George Le Masurier photo
Three new sewage conveyance routes short-listed for study by joint advisory committee
Less than a year after the Comox-Courtenay Sewer Commission abandoned its patchwork plan to prevent leakage from large pipes that run through the K’omoks estuary and along Point Holmes beaches, a new, comprehensive Liquid Waste Management Plan is emerging that considers climate change and moves the entire conveyance system onto an overland route.
Over the last six months, members of a joint Public and Technical Advisory Committee have developed a long list of new options for conveying sewage to the Brent Road treatment plant, as well as envisioning future demand for advanced levels of treatment and the ability to reuse the wastewater and other resources.
The committee narrowed those conveyance options down to a short-list of three at its March 22 meeting. They plan to present their preferred conveyance routes to the Sewer Commission in May or June, or after consultations conclude with the K’omoks First Nation.
All three options involve rerouting the sewerage system’s pipes overland. That means there will be no sewage-carrying pipes left in the estuary. The commission’s previous plan relied on aging pipes located in the estuary, along Comox Harbor and Point Holmes beaches.
And, unlike the previous sewage master plan, none of the short-listed options require a new high risk in-line pump station in the Croteau Beach neighborhood.
Opposition from Croteau residents was a major contributing factor in the development of the new Liquid Waste Management Plan. But they are pleased with the new plans.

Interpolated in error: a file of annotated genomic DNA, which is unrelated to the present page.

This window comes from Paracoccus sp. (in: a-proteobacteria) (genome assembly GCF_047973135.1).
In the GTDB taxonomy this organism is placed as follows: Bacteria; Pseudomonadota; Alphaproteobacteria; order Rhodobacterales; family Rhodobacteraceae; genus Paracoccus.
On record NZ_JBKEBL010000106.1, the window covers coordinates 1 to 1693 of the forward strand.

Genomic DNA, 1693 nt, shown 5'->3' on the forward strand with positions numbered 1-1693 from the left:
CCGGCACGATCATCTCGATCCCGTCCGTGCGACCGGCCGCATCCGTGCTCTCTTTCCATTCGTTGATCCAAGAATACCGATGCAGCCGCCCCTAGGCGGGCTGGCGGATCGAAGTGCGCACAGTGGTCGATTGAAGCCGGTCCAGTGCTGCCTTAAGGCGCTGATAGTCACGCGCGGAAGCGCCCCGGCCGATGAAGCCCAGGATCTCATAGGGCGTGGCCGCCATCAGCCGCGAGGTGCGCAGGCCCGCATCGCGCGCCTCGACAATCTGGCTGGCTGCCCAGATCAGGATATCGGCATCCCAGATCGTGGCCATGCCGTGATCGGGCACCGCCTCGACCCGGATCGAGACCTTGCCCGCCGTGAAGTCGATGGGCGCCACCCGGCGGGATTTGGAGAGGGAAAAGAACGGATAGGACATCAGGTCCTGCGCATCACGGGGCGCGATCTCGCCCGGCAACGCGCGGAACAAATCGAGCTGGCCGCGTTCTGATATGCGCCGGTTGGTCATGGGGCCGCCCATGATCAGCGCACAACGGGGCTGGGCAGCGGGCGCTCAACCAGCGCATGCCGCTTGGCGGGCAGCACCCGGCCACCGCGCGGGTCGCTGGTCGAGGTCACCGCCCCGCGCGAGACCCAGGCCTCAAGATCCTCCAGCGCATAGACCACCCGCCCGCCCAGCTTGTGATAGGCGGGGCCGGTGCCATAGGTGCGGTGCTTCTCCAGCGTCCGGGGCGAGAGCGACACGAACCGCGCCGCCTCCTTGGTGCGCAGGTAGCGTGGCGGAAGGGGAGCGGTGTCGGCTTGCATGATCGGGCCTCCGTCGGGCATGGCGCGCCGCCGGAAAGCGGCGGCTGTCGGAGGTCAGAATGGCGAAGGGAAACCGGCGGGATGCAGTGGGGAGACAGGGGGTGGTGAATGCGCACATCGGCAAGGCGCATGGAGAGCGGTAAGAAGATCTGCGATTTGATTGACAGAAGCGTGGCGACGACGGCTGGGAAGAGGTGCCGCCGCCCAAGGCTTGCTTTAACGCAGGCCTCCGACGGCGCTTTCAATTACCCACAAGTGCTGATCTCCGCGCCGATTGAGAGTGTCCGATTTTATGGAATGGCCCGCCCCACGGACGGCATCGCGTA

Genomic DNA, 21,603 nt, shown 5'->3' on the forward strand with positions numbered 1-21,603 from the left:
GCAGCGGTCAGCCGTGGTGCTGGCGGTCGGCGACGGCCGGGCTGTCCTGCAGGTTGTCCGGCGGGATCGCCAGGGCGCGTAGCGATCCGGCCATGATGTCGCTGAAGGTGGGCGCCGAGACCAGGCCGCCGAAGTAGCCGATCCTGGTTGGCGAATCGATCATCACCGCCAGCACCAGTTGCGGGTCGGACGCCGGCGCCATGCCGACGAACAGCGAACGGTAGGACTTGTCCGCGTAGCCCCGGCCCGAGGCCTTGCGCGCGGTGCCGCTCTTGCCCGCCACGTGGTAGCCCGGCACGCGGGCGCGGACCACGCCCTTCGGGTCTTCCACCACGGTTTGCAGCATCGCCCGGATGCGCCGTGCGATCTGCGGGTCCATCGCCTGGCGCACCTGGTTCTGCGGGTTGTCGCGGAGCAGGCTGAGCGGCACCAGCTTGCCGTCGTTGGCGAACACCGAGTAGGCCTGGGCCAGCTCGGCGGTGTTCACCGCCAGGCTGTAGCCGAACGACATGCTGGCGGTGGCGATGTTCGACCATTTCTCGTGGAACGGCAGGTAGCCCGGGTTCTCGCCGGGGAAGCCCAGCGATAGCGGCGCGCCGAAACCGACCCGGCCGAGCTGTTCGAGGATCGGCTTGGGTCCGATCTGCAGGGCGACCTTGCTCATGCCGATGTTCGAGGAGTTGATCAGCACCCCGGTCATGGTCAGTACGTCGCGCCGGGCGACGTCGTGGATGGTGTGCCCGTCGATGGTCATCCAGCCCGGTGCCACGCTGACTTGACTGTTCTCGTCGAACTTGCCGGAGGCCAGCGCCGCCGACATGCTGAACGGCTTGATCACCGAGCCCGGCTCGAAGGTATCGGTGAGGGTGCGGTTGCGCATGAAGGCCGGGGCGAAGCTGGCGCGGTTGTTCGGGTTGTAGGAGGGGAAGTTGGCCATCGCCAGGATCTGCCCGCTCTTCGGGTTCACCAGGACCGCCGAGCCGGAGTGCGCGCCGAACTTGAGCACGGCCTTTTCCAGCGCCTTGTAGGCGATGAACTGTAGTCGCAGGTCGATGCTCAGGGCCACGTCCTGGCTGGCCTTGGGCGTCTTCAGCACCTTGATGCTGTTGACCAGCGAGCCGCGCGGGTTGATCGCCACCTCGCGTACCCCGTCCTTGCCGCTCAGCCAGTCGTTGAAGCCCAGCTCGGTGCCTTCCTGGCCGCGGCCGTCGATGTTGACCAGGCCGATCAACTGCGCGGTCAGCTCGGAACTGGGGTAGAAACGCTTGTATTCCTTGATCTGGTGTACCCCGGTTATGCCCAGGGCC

“This process has been everything an open community process should be,” Lorraine Aitken, a Croteau Beach resident and committee alternate, told Decafnation. “It is a complete opposite experience from the last plan.”
Kris LaRose, senior manager of water and wastewater services for the Comox Valley Regional District, said the process is following guidelines mandated by the provincial government, which will ultimately review and approve the management plan.
Sewer route short list
The option known as “2A” would pump sewage directly from the Courtenay pump station over Comox Road hill, through Comox and along Lazo Road to the Brent Road treatment plant. This option will require a new pump station in the Town of Comox, within about 300 meters of the existing Jane Place pump station.
The 2A option mitigates the environmental and archaeological risks of having sewage pipes in the estuary and on the Comox peninsula foreshore. This overland route maximizes accessibility to all pipes and structures for maintenance. It involves two large pump stations and the upgrade of Courtenay and Jane Place facilities.